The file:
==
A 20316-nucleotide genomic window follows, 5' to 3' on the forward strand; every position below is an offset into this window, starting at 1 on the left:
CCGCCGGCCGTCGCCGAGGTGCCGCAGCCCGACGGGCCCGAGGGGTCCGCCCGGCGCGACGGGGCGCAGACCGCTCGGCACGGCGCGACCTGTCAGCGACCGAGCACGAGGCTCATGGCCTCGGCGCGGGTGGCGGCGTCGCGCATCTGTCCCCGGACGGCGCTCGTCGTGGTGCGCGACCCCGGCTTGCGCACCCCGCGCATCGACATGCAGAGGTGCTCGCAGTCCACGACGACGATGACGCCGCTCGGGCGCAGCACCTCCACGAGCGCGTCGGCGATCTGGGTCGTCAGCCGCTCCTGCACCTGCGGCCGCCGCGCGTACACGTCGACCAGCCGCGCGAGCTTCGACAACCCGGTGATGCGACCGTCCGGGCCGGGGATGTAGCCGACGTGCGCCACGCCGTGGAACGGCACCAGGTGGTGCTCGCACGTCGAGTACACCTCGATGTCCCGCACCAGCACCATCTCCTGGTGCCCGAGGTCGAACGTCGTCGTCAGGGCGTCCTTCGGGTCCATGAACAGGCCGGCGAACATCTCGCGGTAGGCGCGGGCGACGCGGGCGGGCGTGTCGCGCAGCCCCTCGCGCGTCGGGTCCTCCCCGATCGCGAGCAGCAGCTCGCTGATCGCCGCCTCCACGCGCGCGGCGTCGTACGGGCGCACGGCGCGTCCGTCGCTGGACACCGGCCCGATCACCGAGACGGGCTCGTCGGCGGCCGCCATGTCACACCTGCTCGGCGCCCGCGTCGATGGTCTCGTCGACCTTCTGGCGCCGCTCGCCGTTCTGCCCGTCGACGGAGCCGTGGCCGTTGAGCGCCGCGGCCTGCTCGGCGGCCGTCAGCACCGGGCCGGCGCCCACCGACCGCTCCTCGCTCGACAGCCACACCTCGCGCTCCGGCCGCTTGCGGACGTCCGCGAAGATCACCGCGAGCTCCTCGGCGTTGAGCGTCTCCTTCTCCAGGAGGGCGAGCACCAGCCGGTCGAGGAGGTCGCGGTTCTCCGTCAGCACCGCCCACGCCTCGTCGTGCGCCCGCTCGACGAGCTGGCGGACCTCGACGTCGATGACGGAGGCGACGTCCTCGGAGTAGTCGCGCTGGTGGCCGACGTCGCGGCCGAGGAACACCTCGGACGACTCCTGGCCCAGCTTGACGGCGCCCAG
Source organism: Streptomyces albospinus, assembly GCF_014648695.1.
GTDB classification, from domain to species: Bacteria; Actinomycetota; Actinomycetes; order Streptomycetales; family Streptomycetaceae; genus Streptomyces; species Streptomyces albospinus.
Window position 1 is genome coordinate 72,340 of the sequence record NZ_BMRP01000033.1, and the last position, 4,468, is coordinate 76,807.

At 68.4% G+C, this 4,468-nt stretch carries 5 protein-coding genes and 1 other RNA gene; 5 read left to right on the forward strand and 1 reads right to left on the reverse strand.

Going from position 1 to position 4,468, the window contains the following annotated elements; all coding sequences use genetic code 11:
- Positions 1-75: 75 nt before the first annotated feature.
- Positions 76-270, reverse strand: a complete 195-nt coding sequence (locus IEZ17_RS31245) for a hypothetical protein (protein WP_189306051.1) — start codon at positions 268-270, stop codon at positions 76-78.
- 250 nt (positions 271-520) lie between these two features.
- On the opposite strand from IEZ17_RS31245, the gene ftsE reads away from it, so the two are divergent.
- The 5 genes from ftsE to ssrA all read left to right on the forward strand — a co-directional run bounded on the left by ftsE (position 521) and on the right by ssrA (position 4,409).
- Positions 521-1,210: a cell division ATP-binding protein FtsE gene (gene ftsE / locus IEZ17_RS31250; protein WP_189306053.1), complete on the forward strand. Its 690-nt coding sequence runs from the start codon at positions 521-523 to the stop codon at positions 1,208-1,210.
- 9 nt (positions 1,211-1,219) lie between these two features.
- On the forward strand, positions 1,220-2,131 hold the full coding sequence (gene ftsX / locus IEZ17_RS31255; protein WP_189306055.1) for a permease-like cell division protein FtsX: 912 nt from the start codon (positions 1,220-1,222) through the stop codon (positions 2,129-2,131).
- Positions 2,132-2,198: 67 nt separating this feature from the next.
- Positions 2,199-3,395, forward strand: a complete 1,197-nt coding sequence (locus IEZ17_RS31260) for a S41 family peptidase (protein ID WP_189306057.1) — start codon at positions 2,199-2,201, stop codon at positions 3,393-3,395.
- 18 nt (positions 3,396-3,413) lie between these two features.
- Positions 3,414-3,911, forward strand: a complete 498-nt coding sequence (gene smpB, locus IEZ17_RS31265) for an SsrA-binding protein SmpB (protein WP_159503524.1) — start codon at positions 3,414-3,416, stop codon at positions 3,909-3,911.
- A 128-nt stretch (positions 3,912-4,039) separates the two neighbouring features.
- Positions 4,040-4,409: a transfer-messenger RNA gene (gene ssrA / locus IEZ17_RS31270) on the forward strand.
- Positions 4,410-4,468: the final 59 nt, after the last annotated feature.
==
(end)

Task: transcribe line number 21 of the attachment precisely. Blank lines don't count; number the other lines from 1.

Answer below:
- Positions 4,040-4,409: a transfer-messenger RNA gene (gene ssrA / locus IEZ17_RS31270) on the forward strand.